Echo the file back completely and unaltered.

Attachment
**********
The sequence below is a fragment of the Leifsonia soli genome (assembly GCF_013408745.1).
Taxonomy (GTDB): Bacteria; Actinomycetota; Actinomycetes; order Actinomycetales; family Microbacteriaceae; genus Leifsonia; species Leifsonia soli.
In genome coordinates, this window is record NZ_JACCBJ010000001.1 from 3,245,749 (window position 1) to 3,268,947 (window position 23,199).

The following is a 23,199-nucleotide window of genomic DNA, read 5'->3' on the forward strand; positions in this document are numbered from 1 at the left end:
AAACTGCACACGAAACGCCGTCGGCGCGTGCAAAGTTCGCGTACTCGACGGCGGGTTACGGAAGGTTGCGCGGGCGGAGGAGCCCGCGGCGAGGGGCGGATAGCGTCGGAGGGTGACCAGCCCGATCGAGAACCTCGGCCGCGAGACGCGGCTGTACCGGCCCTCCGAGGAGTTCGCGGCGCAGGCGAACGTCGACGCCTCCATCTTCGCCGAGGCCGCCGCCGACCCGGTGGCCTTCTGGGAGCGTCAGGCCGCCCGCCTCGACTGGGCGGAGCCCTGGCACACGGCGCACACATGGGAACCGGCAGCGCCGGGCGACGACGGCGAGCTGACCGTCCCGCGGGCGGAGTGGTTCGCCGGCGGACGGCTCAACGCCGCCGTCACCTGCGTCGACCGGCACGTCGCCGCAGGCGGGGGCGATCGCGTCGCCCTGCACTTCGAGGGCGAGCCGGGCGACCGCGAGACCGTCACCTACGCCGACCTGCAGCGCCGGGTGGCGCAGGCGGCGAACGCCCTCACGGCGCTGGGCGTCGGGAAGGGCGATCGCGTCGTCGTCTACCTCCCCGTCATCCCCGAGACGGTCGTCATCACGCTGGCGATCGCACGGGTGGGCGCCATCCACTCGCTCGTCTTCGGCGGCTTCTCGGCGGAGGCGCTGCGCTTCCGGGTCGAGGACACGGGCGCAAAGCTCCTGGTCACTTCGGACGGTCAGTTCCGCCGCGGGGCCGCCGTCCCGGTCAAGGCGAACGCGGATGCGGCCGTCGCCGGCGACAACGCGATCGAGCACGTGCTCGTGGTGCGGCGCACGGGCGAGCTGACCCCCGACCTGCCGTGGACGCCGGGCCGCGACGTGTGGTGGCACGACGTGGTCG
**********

The sequence below is a fragment of the Leifsonia soli genome (assembly GCF_013408745.1).
Taxonomy (GTDB): Bacteria; Actinomycetota; Actinomycetes; order Actinomycetales; family Microbacteriaceae; genus Leifsonia; species Leifsonia soli.
In genome coordinates, this window is record NZ_JACCBJ010000001.1 from 3,245,749 (window position 1) to 3,268,947 (window position 23,199).

The following is a 23,199-nucleotide window of genomic DNA, read 5'->3' on the forward strand; positions in this document are numbered from 1 at the left end:
AAACTGCACACGAAACGCCGTCGGCGCGTGCAAAGTTCGCGTACTCGACGGCGGGTTACGGAAGGTTGCGCGGGCGGAGGAGCCCGCGGCGAGGGGCGGATAGCGTCGGAGGGTGACCAGCCCGATCGAGAACCTCGGCCGCGAGACGCGGCTGTACCGGCCCTCCGAGGAGTTCGCGGCGCAGGCGAACGTCGACGCCTCCATCTTCGCCGAGGCCGCCGCCGACCCGGTGGCCTTCTGGGAGCGTCAGGCCGCCCGCCTCGACTGGGCGGAGCCCTGGCACACGGCGCACACATGGGAACCGGCAGCGCCGGGCGACGACGGCGAGCTGACCGTCCCGCGGGCGGAGTGGTTCGCCGGCGGACGGCTCAACGCCGCCGTCACCTGCGTCGACCGGCACGTCGCCGCAGGCGGGGGCGATCGCGTCGCCCTGCACTTCGAGGGCGAGCCGGGCGACCGCGAGACCGTCACCTACGCCGACCTGCAGCGCCGGGTGGCGCAGGCGGCGAACGCCCTCACGGCGCTGGGCGTCGGGAAGGGCGATCGCGTCGTCGTCTACCTCCCCGTCATCCCCGAGACGGTCGTCATCACGCTGGCGATCGCACGGGTGGGCGCCATCCACTCGCTCGTCTTCGGCGGCTTCTCGGCGGAGGCGCTGCGCTTCCGGGTCGAGGACACGGGCGCAAAGCTCCTGGTCACTTCGGACGGTCAGTTCCGCCGCGGGGCCGCCGTCCCGGTCAAGGCGAACGCGGATGCGGCCGTCGCCGGCGACAACGCGATCGAGCACGTGCTCGTGGTGCGGCGCACGGGCGAGCTGACCCCCGACCTGCCGTGGACGCCGGGCCGCGACGTGTGGTGGCACGACGTGGTCG